Ever since I first heard about autism back in the 1970's I have wondered what it is all about; what is at the root of it, and what can be done for these kids to give them the best possible outcome. That curiosity keeps me coming back to your blog with an interest in learning more about autism as it really is lived, and learning how parents can cope with having an autistic child.
    I'm sure anyone familiar with autism knows that in the 50' and 60's autistic kid's moms were accused of being "refrigerator moms," meaning doctors assume the child was not developing because of emotional coldness on the part of the mother. No amount of protesting by the mother took away that judgment. I can't imagine what those women went through, knowing their child was struggling and not developing, and being accused as the cause. Did their husbands, mothers and mothers-in-law believe the doctor? Was she then suspected of being abusive, and untrustworthy? I bet she was. What suffering.
    In a way, that same sort of thing happens nowadays when people think a child's problems are the result of bad parenting. Although I understand what Anonymous was saying, that there is a lot of bad parenting out there, and sometimes the parents, in order to justify the bad behavior of their child, would rather have a diagnosis than admit they just don't discipline their kid. But it's so evident by your posts that is not you.
    Although you share a great deal about your life as a mom, I have often sensed there is so, so much you don't share because you want to protect yourself, your children and your family and I don't blame you. These public forums invite all kinds of opinions that can be unsympathetic and actually unkind and hurtful. It's kind of like living in a small town where everybody knows your business and feels free to comment on it.
    Autism is a real condition that exists outside of whatever someone does or doesn't do for a child. Diagnosis and therapy are attempts at early intervention to try to make the most out of a tough situation. Encouraging a parent to love their child as they are, and see the wonder and beauty of that child, helps develop that child and helps love to grow among family members. That is all a very good thing
    Cammie, you have said in the past you are not seeking to "cure" Mae, or make her neurotypical, and although I don't know if I would think that if I were the parent of a child with this affliction, I can understand your position, that you love her as she is, accept her as she is, and work with her as she is to make her the best possible Mae she can be in her little unique self. That takes a courage to accept what we cannot change, change what we can, and a wisdom to know the difference, to paraphrase a famous saying.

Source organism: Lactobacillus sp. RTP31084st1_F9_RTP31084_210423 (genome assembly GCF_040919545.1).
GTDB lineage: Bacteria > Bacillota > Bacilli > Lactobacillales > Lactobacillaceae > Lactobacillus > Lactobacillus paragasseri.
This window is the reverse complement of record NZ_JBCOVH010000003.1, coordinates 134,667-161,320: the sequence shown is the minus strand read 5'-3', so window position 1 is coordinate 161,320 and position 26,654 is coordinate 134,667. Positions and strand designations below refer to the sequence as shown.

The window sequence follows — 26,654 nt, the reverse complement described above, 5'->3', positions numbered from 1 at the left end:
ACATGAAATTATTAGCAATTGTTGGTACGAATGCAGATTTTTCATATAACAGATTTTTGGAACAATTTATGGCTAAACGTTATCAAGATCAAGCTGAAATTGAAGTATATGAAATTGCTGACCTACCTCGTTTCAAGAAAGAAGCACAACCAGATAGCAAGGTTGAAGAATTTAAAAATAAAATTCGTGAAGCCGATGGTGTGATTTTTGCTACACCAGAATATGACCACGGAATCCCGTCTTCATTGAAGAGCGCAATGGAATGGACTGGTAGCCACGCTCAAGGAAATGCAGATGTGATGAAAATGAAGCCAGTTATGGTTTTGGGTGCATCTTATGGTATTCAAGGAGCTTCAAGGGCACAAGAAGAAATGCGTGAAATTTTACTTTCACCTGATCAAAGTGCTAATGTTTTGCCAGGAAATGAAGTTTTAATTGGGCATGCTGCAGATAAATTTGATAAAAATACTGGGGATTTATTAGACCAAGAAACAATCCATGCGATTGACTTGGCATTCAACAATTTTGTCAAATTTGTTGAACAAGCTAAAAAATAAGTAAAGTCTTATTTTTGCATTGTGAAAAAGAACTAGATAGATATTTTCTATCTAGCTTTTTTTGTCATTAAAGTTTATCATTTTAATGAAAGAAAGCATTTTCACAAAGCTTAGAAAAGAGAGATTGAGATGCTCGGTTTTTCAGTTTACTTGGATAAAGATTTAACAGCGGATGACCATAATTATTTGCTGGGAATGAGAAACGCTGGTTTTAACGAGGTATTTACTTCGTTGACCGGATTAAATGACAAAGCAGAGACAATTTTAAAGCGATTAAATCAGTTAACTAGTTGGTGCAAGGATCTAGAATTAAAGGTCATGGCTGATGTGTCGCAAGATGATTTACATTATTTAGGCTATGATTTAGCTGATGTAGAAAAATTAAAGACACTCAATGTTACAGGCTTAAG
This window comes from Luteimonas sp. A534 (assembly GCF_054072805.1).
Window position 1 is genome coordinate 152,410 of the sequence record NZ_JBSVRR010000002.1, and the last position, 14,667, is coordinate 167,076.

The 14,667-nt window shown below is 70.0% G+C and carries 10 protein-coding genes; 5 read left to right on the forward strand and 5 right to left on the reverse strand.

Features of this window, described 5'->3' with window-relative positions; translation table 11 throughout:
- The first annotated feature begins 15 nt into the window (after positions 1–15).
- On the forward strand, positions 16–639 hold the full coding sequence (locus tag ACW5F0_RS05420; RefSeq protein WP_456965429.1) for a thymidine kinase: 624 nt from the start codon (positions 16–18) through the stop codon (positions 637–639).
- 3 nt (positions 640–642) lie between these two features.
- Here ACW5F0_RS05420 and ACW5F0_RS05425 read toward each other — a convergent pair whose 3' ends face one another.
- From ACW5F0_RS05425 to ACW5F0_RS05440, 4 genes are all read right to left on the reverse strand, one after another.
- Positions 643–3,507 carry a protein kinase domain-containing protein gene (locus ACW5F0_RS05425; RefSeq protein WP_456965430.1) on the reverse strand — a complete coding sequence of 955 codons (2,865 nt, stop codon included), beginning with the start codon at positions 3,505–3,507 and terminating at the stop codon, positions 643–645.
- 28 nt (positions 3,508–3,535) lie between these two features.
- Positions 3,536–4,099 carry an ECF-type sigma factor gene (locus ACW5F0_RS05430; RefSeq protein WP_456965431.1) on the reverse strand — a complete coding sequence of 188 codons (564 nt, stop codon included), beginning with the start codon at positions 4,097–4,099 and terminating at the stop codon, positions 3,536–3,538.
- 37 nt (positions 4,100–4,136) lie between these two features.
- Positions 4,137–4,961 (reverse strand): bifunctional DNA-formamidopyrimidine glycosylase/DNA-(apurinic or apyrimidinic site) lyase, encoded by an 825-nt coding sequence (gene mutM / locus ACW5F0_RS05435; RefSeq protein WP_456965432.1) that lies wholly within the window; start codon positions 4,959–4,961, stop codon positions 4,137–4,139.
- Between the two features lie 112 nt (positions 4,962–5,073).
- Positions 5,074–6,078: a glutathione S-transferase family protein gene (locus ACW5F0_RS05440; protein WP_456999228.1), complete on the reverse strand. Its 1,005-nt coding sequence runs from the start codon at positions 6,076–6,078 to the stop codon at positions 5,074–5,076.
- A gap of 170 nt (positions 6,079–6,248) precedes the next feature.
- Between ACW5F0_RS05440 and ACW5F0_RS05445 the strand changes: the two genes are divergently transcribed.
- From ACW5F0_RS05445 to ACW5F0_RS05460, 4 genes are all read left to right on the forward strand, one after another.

You have many supporters who check into your blog daily, and who are rooting for you. You are growing in your own faith and life, and share yourself, your triumphs and sorrows, pretty regularly and I would say, heroically, without self pity or angry self righteous rants, and in this day of Narcissistic Self Disclosure, that in itself is remarkable. Inevitably, people will, either out of ignorance or malice or even just awkwardness in expressing themselves, say hurtful things.
    But you know that happens in real life, not just on the internet. So you have your work cut out for you, having to develop a very thick skin where your kids are concerned, and being ready always to inform, educate, and express a positive, hopeful attitude amidst the challenges of the life God has given you. Quite a tall order.
    Know that you and your family are always in my prayers, and I ask God to assist you in this vocation of wife and mother, and maybe, autism activist.
    God Bless. ~ Bonnie

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  3. I am sure you are very aware of the latest research on autism, but I thought this article was so interesting.
    http://www.biznews.com/health-briefs/2014/08/autism-study-on-brain-pruning-mechanism-may-point-to-new-treatment/
    God Bless. ~ Bonnie

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I love comments and I read every single comment that comes in (and I try to respond when the little ones aren't distracting me to the point that it's impossible!). Please show kindness to each other and our family in the comment box. After all, we're all real people on the other side of the screen!